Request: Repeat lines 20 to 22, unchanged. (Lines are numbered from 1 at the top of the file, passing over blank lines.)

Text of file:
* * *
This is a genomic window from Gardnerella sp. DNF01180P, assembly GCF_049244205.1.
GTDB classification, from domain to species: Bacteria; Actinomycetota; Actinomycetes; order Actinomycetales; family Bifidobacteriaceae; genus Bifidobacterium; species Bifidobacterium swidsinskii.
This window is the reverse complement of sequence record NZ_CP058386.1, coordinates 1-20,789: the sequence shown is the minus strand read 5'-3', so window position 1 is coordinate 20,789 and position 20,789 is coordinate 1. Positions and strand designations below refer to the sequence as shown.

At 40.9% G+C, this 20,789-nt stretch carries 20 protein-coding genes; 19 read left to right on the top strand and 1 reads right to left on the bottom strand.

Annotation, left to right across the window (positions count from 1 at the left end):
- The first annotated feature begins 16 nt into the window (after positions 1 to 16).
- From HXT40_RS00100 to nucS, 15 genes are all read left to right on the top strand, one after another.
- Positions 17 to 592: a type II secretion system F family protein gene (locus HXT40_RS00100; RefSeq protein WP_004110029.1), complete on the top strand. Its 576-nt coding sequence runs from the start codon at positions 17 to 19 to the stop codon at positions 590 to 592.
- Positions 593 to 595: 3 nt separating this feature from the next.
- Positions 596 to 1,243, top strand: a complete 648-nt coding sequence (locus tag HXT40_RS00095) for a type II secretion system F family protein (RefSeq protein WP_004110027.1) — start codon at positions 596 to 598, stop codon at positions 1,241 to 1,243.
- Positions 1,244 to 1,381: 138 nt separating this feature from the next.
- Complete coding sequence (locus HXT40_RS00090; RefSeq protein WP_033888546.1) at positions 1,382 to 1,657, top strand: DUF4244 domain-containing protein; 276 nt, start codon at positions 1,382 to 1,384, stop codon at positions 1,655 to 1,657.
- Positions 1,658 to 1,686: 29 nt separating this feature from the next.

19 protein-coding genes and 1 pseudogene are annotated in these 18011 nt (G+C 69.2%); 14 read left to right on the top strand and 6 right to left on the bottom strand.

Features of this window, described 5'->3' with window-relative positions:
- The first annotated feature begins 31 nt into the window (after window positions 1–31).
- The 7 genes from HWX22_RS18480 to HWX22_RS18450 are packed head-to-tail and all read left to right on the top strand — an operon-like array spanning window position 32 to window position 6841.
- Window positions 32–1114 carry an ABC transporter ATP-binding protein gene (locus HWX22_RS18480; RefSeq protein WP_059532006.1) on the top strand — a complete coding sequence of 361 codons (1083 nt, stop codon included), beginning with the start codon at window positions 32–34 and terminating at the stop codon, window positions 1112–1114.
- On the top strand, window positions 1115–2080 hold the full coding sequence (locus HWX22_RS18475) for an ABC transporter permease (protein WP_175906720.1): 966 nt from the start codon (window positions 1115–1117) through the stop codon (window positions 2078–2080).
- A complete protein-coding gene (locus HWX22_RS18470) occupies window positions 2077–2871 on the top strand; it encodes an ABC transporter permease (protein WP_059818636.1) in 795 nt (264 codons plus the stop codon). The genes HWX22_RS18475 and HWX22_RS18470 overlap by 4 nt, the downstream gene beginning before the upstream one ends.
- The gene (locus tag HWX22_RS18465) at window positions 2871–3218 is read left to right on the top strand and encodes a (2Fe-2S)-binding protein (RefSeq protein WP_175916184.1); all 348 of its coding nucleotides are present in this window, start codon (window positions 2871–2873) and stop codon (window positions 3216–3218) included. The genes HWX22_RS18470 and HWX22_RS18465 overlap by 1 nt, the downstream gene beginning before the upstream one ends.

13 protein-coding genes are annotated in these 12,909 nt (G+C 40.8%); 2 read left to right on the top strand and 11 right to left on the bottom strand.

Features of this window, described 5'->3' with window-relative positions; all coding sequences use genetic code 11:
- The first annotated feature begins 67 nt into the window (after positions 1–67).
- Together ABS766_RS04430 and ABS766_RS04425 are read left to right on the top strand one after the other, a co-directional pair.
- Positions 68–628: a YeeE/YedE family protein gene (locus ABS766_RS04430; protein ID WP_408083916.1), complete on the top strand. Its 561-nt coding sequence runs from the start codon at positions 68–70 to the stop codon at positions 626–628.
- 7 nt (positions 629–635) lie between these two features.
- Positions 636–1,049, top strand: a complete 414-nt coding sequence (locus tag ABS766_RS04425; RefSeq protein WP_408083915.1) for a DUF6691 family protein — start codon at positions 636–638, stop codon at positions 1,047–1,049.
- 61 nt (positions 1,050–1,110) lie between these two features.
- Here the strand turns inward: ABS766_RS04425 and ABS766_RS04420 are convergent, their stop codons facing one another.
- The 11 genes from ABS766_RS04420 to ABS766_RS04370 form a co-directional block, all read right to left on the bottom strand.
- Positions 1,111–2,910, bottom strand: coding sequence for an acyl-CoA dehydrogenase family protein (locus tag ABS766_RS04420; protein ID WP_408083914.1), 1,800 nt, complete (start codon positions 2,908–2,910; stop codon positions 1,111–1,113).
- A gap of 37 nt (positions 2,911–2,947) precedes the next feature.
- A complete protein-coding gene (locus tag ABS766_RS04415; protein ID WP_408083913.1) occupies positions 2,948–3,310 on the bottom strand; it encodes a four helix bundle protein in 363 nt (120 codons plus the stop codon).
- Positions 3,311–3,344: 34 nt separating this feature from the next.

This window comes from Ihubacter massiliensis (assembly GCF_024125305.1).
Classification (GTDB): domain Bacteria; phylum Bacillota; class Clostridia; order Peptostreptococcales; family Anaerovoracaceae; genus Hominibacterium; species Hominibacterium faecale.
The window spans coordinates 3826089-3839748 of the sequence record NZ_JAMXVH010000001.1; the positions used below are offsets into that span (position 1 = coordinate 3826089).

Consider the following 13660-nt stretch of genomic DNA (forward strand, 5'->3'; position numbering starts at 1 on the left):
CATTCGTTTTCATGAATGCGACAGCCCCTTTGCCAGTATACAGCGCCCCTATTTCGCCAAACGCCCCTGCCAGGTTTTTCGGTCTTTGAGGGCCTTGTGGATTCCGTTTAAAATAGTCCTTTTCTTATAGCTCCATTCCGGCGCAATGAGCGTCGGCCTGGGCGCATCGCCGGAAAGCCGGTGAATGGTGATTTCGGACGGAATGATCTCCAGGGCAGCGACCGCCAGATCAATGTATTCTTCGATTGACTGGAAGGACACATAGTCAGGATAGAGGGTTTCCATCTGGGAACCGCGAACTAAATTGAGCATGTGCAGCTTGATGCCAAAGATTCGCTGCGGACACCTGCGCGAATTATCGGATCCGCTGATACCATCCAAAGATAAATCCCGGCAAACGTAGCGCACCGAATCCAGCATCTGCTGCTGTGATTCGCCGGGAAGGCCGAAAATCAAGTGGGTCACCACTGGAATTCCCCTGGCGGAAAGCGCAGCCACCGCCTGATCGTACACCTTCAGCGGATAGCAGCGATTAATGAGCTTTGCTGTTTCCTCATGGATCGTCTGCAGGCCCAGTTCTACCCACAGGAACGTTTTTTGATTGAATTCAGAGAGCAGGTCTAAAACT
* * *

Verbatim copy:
- A complete protein-coding gene (locus HWX22_RS18470) occupies window positions 2077–2871 on the top strand; it encodes an ABC transporter permease (protein WP_059818636.1) in 795 nt (264 codons plus the stop codon). The genes HWX22_RS18475 and HWX22_RS18470 overlap by 4 nt, the downstream gene beginning before the upstream one ends.
- The gene (locus tag HWX22_RS18465) at window positions 2871–3218 is read left to right on the top strand and encodes a (2Fe-2S)-binding protein (RefSeq protein WP_175916184.1); all 348 of its coding nucleotides are present in this window, start codon (window positions 2871–2873) and stop codon (window positions 3216–3218) included. The genes HWX22_RS18470 and HWX22_RS18465 overlap by 1 nt, the downstream gene beginning before the upstream one ends.

13 protein-coding genes are annotated in these 12,909 nt (G+C 40.8%); 2 read left to right on the top strand and 11 right to left on the bottom strand.